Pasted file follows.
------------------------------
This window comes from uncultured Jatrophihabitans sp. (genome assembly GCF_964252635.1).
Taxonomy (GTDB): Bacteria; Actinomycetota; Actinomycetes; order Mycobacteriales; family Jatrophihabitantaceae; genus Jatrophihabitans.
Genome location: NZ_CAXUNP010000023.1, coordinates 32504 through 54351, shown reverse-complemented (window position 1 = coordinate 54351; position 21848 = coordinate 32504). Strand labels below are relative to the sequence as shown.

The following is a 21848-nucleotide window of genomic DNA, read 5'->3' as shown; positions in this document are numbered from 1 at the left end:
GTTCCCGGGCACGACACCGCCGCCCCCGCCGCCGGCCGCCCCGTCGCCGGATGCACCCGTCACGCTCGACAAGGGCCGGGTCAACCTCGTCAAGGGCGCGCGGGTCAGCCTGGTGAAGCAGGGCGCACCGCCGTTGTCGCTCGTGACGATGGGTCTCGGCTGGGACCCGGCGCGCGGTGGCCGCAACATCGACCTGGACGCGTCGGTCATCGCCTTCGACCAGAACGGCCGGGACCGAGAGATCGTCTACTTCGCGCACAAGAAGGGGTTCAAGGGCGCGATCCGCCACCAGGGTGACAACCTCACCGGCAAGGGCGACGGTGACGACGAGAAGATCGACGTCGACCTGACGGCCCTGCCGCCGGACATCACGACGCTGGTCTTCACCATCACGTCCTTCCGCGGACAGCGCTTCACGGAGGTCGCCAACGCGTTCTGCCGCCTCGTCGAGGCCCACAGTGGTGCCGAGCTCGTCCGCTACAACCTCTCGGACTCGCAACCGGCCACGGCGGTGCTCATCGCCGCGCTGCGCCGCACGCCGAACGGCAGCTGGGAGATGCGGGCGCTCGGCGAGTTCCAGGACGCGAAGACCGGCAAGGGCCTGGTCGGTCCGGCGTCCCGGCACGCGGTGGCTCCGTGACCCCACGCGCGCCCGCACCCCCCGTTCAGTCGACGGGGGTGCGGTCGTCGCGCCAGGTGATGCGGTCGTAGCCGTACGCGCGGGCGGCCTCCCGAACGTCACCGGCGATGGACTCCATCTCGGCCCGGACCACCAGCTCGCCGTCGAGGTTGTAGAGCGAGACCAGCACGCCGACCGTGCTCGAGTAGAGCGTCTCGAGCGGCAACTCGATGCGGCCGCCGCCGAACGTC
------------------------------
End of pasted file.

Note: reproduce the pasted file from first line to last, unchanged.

This window comes from uncultured Jatrophihabitans sp. (genome assembly GCF_964252635.1).
Taxonomy (GTDB): Bacteria; Actinomycetota; Actinomycetes; order Mycobacteriales; family Jatrophihabitantaceae; genus Jatrophihabitans.
Genome location: NZ_CAXUNP010000023.1, coordinates 32504 through 54351, shown reverse-complemented (window position 1 = coordinate 54351; position 21848 = coordinate 32504). Strand labels below are relative to the sequence as shown.

The following is a 21848-nucleotide window of genomic DNA, read 5'->3' as shown; positions in this document are numbered from 1 at the left end:
GTTCCCGGGCACGACACCGCCGCCCCCGCCGCCGGCCGCCCCGTCGCCGGATGCACCCGTCACGCTCGACAAGGGCCGGGTCAACCTCGTCAAGGGCGCGCGGGTCAGCCTGGTGAAGCAGGGCGCACCGCCGTTGTCGCTCGTGACGATGGGTCTCGGCTGGGACCCGGCGCGCGGTGGCCGCAACATCGACCTGGACGCGTCGGTCATCGCCTTCGACCAGAACGGCCGGGACCGAGAGATCGTCTACTTCGCGCACAAGAAGGGGTTCAAGGGCGCGATCCGCCACCAGGGTGACAACCTCACCGGCAAGGGCGACGGTGACGACGAGAAGATCGACGTCGACCTGACGGCCCTGCCGCCGGACATCACGACGCTGGTCTTCACCATCACGTCCTTCCGCGGACAGCGCTTCACGGAGGTCGCCAACGCGTTCTGCCGCCTCGTCGAGGCCCACAGTGGTGCCGAGCTCGTCCGCTACAACCTCTCGGACTCGCAACCGGCCACGGCGGTGCTCATCGCCGCGCTGCGCCGCACGCCGAACGGCAGCTGGGAGATGCGGGCGCTCGGCGAGTTCCAGGACGCGAAGACCGGCAAGGGCCTGGTCGGTCCGGCGTCCCGGCACGCGGTGGCTCCGTGACCCCACGCGCGCCCGCACCCCCCGTTCAGTCGACGGGGGTGCGGTCGTCGCGCCAGGTGATGCGGTCGTAGCCGTACGCGCGGGCGGCCTCCCGAACGTCACCGGCGATGGACTCCATCTCGGCCCGGACCACCAGCTCGCCGTCGAGGTTGTAGAGCGAGACCAGCACGCCGACCGTGCTCGAGTAGAGCGTCTCGAGCGGCAACTCGATGCGGCCGCCGCCGAACGTC